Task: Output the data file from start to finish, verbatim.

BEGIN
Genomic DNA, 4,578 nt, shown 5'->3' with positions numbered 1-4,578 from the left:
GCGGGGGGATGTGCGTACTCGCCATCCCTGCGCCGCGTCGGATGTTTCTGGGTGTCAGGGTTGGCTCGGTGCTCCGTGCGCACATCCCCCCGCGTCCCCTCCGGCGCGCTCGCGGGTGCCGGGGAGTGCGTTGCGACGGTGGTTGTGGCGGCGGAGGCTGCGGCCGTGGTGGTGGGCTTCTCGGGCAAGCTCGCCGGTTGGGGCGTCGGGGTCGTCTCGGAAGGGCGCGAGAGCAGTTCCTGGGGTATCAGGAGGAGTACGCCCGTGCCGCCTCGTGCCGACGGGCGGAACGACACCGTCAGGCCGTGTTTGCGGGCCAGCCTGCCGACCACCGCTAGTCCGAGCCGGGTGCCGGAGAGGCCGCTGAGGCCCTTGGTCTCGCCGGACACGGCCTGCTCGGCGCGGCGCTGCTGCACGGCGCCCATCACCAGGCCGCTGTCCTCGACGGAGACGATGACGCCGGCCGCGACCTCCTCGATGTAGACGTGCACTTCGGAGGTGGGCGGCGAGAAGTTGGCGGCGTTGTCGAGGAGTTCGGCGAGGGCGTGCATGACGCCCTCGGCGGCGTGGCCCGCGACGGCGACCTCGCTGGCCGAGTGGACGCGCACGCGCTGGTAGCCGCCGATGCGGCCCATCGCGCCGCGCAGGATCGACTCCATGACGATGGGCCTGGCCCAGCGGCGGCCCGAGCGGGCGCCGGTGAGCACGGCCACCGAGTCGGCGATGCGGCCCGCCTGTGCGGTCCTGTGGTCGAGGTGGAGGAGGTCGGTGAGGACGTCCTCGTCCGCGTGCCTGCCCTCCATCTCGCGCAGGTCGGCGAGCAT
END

Genomic DNA, 4,578 nt, shown 5'->3' with positions numbered 1-4,578 from the left:
GCGGGGGGATGTGCGTACTCGCCATCCCTGCGCCGCGTCGGATGTTTCTGGGTGTCAGGGTTGGCTCGGTGCTCCGTGCGCACATCCCCCCGCGTCCCCTCCGGCGCGCTCGCGGGTGCCGGGGAGTGCGTTGCGACGGTGGTTGTGGCGGCGGAGGCTGCGGCCGTGGTGGTGGGCTTCTCGGGCAAGCTCGCCGGTTGGGGCGTCGGGGTCGTCTCGGAAGGGCGCGAGAGCAGTTCCTGGGGTATCAGGAGGAGTACGCCCGTGCCGCCTCGTGCCGACGGGCGGAACGACACCGTCAGGCCGTGTTTGCGGGCCAGCCTGCCGACCACCGCTAGTCCGAGCCGGGTGCCGGAGAGGCCGCTGAGGCCCTTGGTCTCGCCGGACACGGCCTGCTCGGCGCGGCGCTGCTGCACGGCGCCCATCACCAGGCCGCTGTCCTCGACGGAGACGATGACGCCGGCCGCGACCTCCTCGATGTAGACGTGCACTTCGGAGGTGGGCGGCGAGAAGTTGGCGGCGTTGTCGAGGAGTTCGGCGAGGGCGTGCATGACGCCCTCGGCGGCGTGGCCCGCGACGGCGACCTCGCTGGCCGAGTGGACGCGCACGCGCTGGTAGCCGCCGATGCGGCCCATCGCGCCGCGCAGGATCGACTCCATGACGATGGGCCTGGCCCAGCGGCGGCCCGAGCGGGCGCCGGTGAGCACGGCCACCGAGTCGGCGATGCGGCCCGCCTGTGCGGTCCTGTGGTCGAGGTGGAGGAGGTCGGTGAGGACGTCCTCGTCCGCGTGCCTGCCCTCCATCTCGCGCAGGTCGGCGAGCAT